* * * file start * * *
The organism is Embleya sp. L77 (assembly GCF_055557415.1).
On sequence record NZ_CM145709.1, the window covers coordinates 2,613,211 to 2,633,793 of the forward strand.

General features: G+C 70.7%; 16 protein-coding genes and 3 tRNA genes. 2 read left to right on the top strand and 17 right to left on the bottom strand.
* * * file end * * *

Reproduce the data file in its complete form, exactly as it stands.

The organism is Embleya sp. L77 (assembly GCF_055557415.1).
On sequence record NZ_CM145709.1, the window covers coordinates 2,613,211 to 2,633,793 of the forward strand.

General features: G+C 70.7%; 16 protein-coding genes and 3 tRNA genes. 2 read left to right on the top strand and 17 right to left on the bottom strand.